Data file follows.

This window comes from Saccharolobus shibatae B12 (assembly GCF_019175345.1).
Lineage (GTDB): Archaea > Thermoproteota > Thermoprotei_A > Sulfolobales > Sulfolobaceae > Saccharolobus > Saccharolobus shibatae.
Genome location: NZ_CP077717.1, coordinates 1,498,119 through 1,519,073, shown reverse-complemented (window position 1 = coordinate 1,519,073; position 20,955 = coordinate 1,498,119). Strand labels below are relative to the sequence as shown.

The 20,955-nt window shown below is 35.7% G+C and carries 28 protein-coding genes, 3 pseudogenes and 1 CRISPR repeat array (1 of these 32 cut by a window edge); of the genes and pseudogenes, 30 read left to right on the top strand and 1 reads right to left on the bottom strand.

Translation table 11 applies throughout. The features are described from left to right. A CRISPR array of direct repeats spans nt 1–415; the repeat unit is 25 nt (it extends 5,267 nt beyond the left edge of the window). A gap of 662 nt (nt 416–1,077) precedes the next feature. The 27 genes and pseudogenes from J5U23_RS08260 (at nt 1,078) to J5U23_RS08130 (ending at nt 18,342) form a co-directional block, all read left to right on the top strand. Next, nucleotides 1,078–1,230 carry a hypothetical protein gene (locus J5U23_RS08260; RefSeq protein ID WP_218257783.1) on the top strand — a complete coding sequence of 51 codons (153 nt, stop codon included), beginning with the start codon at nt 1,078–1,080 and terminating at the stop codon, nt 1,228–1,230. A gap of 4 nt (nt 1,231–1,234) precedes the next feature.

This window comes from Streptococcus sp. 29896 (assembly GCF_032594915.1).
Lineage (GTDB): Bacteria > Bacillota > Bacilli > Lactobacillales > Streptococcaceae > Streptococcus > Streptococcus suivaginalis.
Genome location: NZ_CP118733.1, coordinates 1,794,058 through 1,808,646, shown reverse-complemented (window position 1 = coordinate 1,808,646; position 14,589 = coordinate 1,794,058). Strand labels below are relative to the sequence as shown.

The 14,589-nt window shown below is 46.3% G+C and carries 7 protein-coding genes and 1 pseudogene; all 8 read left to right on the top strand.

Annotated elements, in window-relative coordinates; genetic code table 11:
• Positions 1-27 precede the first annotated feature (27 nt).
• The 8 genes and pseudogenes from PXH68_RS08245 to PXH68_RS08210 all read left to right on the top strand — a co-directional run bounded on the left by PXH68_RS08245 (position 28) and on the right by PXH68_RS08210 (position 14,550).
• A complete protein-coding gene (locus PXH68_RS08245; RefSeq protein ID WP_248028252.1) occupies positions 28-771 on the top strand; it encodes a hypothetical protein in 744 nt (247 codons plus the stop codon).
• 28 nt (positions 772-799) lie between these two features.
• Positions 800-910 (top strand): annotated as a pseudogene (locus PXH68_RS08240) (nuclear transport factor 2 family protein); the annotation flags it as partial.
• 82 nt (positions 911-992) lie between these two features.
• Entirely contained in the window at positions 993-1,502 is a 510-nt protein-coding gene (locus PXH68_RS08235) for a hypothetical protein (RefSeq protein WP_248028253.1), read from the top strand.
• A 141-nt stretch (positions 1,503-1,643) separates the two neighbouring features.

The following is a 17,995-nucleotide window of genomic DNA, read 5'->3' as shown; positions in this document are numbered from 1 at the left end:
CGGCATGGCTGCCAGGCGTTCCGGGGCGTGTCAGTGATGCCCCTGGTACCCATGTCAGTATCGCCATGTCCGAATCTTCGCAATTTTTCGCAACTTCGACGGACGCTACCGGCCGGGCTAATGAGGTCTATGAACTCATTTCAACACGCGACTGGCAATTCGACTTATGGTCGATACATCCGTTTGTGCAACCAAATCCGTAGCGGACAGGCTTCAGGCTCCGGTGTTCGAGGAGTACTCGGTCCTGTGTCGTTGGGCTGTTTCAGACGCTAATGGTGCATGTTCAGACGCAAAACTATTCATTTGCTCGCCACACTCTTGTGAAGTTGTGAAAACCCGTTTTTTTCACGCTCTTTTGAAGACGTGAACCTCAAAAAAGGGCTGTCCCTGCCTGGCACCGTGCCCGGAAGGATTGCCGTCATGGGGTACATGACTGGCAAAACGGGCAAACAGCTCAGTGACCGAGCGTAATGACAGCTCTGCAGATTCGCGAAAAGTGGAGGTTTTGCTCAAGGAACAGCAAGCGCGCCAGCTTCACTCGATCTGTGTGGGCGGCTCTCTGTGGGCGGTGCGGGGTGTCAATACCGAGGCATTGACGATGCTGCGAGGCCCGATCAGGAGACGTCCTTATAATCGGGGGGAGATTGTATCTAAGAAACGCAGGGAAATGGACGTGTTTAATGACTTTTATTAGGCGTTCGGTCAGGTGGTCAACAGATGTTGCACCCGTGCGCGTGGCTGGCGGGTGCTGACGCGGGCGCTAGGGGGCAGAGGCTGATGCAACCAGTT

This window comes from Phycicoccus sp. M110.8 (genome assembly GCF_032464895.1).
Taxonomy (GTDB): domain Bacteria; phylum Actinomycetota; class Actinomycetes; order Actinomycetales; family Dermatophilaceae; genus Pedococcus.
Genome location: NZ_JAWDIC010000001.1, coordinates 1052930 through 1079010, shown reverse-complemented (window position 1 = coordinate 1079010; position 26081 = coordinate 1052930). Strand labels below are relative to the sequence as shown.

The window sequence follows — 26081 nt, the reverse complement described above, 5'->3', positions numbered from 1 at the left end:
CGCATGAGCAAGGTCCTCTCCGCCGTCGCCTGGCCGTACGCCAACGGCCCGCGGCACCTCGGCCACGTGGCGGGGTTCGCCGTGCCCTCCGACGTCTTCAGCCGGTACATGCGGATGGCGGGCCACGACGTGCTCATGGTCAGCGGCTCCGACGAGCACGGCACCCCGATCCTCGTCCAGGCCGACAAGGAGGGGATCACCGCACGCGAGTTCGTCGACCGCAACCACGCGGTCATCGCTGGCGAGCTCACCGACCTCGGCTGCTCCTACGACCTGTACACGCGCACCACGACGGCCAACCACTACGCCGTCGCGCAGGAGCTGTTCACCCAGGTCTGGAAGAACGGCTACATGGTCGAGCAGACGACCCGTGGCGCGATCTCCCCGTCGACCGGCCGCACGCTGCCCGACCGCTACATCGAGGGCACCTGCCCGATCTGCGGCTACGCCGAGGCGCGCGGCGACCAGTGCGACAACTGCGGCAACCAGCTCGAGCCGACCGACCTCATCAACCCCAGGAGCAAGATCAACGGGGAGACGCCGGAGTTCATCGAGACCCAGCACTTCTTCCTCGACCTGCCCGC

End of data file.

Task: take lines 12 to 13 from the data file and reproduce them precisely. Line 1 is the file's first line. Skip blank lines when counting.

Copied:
• The 8 genes and pseudogenes from PXH68_RS08245 to PXH68_RS08210 all read left to right on the top strand — a co-directional run bounded on the left by PXH68_RS08245 (position 28) and on the right by PXH68_RS08210 (position 14,550).
• A complete protein-coding gene (locus PXH68_RS08245; RefSeq protein ID WP_248028252.1) occupies positions 28-771 on the top strand; it encodes a hypothetical protein in 744 nt (247 codons plus the stop codon).